Saturday, August 25, 2007, 6:36 AM

Vaden Lives

Last week, with Republic Bank & Trust Company v. Kucan, the Fourth Circuit underscored what it held in Discover Bank v. Vaden (blogged by Sean earlier this year) -- that where a state-chartered bank is a real party in interest to state law usury claims against the bank's servicing agent, the usury claims are completely preempted by the Federal Deposit Insurance Act.

In Republic Bank, the defendants were borrowers of "pay-day loans" serviced by Advance America. The borrowers brought suit in North Carolina state court under North Carolina's usury laws and Consumer Finance Act. Republic Bank, in turn, moved in federal court to compel arbitration. The E.D.N.C. dismissed for lack of standing.

The Fourth Circuit held that standing existed, finding that Republic Bank had a sufficiently direct and personal stake in the litigation nominally between Advance America and the borrowers because, inter alia, Republic Bank was a party to the arbitration agreements and was at risk of losing assets if the loans were void under the Consumer Finance Act.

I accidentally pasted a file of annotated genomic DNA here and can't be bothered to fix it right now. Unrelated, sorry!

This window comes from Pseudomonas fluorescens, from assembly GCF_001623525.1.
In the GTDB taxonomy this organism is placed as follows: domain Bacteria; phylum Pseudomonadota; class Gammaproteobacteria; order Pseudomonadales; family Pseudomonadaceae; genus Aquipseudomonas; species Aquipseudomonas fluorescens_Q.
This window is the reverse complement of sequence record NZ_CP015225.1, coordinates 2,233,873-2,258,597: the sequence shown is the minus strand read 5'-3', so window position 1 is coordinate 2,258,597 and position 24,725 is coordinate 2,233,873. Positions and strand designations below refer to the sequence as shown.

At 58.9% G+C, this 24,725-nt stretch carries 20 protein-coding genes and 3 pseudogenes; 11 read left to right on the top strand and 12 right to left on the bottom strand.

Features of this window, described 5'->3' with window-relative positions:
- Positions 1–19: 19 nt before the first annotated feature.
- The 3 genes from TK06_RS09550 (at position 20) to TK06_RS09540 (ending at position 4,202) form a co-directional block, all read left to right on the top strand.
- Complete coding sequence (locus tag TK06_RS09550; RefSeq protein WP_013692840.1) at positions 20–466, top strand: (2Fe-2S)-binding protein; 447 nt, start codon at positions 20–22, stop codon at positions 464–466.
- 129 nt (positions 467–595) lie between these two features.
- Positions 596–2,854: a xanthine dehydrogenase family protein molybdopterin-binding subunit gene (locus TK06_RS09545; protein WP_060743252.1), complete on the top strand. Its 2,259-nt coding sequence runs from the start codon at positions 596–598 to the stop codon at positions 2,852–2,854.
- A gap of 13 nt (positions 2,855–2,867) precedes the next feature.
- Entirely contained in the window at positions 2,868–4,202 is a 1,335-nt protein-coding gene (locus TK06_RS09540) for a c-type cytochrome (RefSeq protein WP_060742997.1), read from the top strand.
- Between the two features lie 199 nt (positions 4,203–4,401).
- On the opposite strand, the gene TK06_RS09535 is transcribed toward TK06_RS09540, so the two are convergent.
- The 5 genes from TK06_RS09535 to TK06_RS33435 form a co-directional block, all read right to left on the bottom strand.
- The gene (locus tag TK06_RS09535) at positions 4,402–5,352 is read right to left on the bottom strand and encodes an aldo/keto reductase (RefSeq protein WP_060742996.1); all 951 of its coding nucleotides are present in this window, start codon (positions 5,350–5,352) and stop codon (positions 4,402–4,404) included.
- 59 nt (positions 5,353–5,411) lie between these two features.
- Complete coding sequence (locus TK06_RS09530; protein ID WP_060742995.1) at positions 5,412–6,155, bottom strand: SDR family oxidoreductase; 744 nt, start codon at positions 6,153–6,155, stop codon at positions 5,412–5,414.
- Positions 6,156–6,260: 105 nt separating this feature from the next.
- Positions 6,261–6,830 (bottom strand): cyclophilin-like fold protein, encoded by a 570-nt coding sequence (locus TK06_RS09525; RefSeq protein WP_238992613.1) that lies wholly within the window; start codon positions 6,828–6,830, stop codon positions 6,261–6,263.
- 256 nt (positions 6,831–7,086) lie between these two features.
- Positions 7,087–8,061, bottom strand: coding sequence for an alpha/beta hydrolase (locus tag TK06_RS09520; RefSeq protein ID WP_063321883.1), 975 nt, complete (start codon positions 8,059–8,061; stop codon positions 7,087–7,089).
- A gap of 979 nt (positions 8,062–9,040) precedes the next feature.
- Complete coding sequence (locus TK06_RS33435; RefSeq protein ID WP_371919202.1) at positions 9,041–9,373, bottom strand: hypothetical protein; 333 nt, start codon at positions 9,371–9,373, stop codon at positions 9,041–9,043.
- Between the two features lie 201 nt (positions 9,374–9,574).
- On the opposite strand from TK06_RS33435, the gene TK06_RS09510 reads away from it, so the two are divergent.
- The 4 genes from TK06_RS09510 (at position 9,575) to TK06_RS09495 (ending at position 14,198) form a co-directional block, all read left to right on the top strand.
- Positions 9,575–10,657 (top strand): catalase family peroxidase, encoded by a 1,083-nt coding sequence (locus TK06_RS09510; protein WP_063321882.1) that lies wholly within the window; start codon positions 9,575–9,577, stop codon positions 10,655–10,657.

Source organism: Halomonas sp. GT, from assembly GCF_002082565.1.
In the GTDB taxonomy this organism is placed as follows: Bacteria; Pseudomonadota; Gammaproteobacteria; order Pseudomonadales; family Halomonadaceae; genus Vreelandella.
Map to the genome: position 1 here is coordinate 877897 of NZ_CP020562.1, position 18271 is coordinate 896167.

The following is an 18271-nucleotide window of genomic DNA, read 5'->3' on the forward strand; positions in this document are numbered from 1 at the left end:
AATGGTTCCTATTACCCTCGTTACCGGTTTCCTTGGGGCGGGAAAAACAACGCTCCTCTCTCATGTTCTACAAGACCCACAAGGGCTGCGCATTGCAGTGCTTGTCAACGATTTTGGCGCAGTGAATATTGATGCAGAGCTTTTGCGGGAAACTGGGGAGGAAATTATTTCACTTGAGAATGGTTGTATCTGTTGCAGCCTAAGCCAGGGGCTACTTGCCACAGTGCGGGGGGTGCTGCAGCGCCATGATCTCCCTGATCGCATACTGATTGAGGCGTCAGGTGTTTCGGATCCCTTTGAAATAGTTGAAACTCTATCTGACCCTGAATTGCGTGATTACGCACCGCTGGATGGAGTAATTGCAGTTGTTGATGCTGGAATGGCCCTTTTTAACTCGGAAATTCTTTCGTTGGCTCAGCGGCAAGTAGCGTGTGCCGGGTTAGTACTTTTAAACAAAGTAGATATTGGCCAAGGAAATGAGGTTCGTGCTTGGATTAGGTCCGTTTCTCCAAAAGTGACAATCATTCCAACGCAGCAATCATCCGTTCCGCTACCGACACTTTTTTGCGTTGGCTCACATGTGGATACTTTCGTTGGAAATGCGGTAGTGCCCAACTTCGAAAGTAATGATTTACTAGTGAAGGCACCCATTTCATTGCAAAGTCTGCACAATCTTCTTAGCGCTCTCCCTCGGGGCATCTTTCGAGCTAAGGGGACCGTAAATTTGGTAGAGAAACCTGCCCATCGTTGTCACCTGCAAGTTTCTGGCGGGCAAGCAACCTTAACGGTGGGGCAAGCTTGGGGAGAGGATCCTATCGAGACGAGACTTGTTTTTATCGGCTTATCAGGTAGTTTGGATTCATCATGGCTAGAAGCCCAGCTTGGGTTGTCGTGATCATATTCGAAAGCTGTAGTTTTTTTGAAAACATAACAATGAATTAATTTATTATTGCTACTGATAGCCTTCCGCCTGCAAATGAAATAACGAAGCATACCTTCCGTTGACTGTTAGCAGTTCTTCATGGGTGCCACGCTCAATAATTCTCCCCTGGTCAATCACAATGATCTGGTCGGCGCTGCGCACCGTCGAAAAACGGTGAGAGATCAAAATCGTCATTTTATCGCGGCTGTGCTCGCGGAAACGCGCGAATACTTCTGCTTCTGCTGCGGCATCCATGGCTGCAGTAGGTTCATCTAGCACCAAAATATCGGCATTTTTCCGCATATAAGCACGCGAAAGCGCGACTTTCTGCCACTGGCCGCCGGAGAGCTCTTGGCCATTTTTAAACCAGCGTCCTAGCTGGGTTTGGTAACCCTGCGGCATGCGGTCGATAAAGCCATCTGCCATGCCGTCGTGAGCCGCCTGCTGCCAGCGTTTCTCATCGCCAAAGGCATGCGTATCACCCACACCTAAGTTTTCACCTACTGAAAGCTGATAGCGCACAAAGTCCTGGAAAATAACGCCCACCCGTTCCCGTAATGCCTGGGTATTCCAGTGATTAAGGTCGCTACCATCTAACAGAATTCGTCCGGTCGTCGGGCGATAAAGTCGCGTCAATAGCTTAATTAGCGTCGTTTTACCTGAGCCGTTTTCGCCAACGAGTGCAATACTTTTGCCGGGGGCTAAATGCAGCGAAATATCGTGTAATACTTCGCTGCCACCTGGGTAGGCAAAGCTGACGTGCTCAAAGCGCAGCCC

The Fourth Circuit could not determine, however, and therefore remanded regarding, whether the other requirements for federal jurisdiction were present, i.e., whether the jurisdictional amount for diversity jurisdiction was met, or whether Republic Bank was the real subject of the borrowers' claims.

(In the interest of full disclosre, WCSR represents Advance America.)

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